The power feed to the unit 10 is also controlled by a transistor 22, referred to as the link setup transistor and here of the PNP type, the emitter of which is connected to the positive output terminal of bridge 2 and the collector being joined to a Vcc power supply line of the telephone set.
The base of transistor 22 is connected to the mid point of a series resistor divider bridge 23, 24, one end of which is connected to the positive output terminal of bridge 2 and the other to the ground of the controlled power feeding circuit 5 via a transistor 25 referred to as the intermediate transistor and here of the NPN type.
The unit 10 acts for example via a current generator on the base of transistor 25, the conducting state of which causes transistor 22 to conduct and the unit 10 to be powered via the Vcc link.
The microprocessor 9 which is connected firstly to the ground of circuit 5 and, secondly, to the collector of transistor 22 like unit 10, is hence also powered by the Vcc link.
A protection circuit including a NPN-type transistor 27 enables the base of transistor 25 to be connected to ground thus blocking transistor 22 in order to protect unit 10 and the microprocessor 9 from a heavy overload voltage at the output terminals of bridge 2.
To achieve this, the base of transistor 27 is biased by resistor divider bridge 28, 29 one end of which is connected to ground while the other end is connected to the positive output terminal of bridge 2, via a Zener diode 30 which reverse conducts for a voltage less than that of the surge protection device 3, for example one hundred and thirty volts instead of two hundred and seventy volts.
Reverse conduction of diode 30 unblocks transistor 27 which short-circuits the base and emitter of transistor 25 which is now blocked.
An NPN type transistor 31 also controls the base of transistor 25 during the alternating ringing current reception phases by the telephone set, the voltage of this ringing current, the maximum value of which is ninety volts, being less than the Zener voltage of diode 30.
This transistor 31 connected by its collector to the base of transistor 25 is connected to ground via its emitter, its base being controlled by the second controlled power feeding circuit 8, via a Schottky diode 32 and a resistor 33, the latter forming a divider bridge with a bias resistor 34 connected between the base thereof and ground, the emitter of transistor 31 also being grounded.
The line interrupt transistor 15 which is adapted to be controlled to close via contacts CC1 and 14A of the set's hookswitch and by button 14, is normally controlled by the microprocessor 9 when it is powered.
To achieve this, the microprocessor 9 controls the base of a NPN type transistor 35 via a resistor divider bridge 36, 37, one end of which is grounded together with one of the two power supply terminals of the microprocessor and the emitter of said transistor, while the other end is connected to the control output of the microprocessor.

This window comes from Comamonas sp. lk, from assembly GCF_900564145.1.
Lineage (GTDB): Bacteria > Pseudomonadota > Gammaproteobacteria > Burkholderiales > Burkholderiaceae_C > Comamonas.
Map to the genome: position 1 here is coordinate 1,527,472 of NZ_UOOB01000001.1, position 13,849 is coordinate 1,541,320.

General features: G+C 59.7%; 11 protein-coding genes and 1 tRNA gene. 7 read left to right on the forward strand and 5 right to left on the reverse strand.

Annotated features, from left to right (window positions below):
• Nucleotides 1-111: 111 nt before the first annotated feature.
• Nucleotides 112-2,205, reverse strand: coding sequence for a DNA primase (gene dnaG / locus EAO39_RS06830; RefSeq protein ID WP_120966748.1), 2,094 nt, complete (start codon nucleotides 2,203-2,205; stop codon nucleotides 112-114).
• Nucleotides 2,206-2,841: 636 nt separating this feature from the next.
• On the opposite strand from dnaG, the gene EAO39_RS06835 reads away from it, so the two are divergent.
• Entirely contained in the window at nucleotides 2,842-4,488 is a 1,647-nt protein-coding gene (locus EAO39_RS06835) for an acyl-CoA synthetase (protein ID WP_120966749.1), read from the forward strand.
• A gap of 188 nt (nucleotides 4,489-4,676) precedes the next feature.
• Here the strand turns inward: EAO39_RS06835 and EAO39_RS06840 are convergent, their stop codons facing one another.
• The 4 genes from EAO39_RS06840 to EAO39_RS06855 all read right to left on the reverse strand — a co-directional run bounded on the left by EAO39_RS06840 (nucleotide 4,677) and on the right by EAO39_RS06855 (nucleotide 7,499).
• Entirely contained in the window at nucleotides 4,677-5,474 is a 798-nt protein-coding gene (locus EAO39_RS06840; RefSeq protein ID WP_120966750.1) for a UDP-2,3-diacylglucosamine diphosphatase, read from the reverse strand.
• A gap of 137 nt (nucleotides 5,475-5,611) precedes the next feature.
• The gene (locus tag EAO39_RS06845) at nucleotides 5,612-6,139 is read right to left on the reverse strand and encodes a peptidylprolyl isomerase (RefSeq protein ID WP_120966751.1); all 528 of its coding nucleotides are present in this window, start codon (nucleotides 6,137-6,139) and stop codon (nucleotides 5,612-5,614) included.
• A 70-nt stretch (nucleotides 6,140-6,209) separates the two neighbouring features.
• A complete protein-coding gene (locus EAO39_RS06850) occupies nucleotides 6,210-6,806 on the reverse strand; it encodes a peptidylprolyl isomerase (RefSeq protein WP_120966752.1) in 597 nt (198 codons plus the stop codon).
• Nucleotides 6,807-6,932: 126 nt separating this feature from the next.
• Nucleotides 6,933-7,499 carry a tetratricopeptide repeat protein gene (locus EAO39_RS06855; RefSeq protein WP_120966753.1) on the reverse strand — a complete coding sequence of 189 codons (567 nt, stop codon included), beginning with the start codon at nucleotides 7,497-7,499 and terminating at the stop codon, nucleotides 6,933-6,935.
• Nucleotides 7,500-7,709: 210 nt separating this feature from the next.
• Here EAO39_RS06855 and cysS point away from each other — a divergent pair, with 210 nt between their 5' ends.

The collector of transistor 35 is connected to the base of a PNP type transistor 38 via a resistor 39 in order to control this latter transistor. The said transistor 38 is connected to the collector of transistor 22 firstly by its emitter and, secondly, by its base via a resistor 40 and it is also connected to the base of transistor 15 via a resistor 41. This enables the microprocessor 10 to control the conducting or blocked state of the line interrupt transistor 15 when a line seizure has been performed by means of button 14 or the hook-switch. Conducting of transistor 38 causes an NPN transistor 42 to conduct, which is adapted to provide rapid discharge of capacitor 20 and temporary putting out of circuit of the link via resistor 16 by virtue of the respective values of resistors 16, 21, 41 and 43 involved in this link.
The transistor 42, the emitter of which is connected to the negative output terminal of bridge 2 is, to achieve this effect, connected via its collector to the common point of resistor 16 and the anode of diode 17 via a resistor 43 having a low value compared to the value of resistors 16, 21, 41.
The base of transistor 42 is connected in conventional fashion to its emitter via a resistor 44, and to the collector of transistor 38 which commands it via a resistor 45.
Signalling data to be sent or received during a call by the telephone set via the telephone line are here handled at the level of unit 10, under the supervision of the microprocessor 9 to which it is, for this purpose, connected by the link 11.
When there is a return to the on-hook state initiated by opening of the contacts CC1 and CC2 of the hookswitch or by pressing a button on the set's keypad, which optionally can be button 14, the microprocessor 9 is informed by the one of contacts CC2 or 14B which is open and commands blocking of transistor 35 by software means.
Transistor 35 causes blocking of transistors 38 and 42 and consequently blocking of the line interrupt transistor 15 which breaks the link set up between the positive and negative output terminals of bridge 2 and, consequently, the line loop.
When the relevant telephone set is called by a remote set while the former is not in use, it receives an alternating ringing current signal which is not taken account of by the controlled power feeding circuit 5 for the reasons discussed above, and in particular because of the blocked state of transistors 15 and 22 in the absence of a link set up by one or the other of contacts 14A and CC1.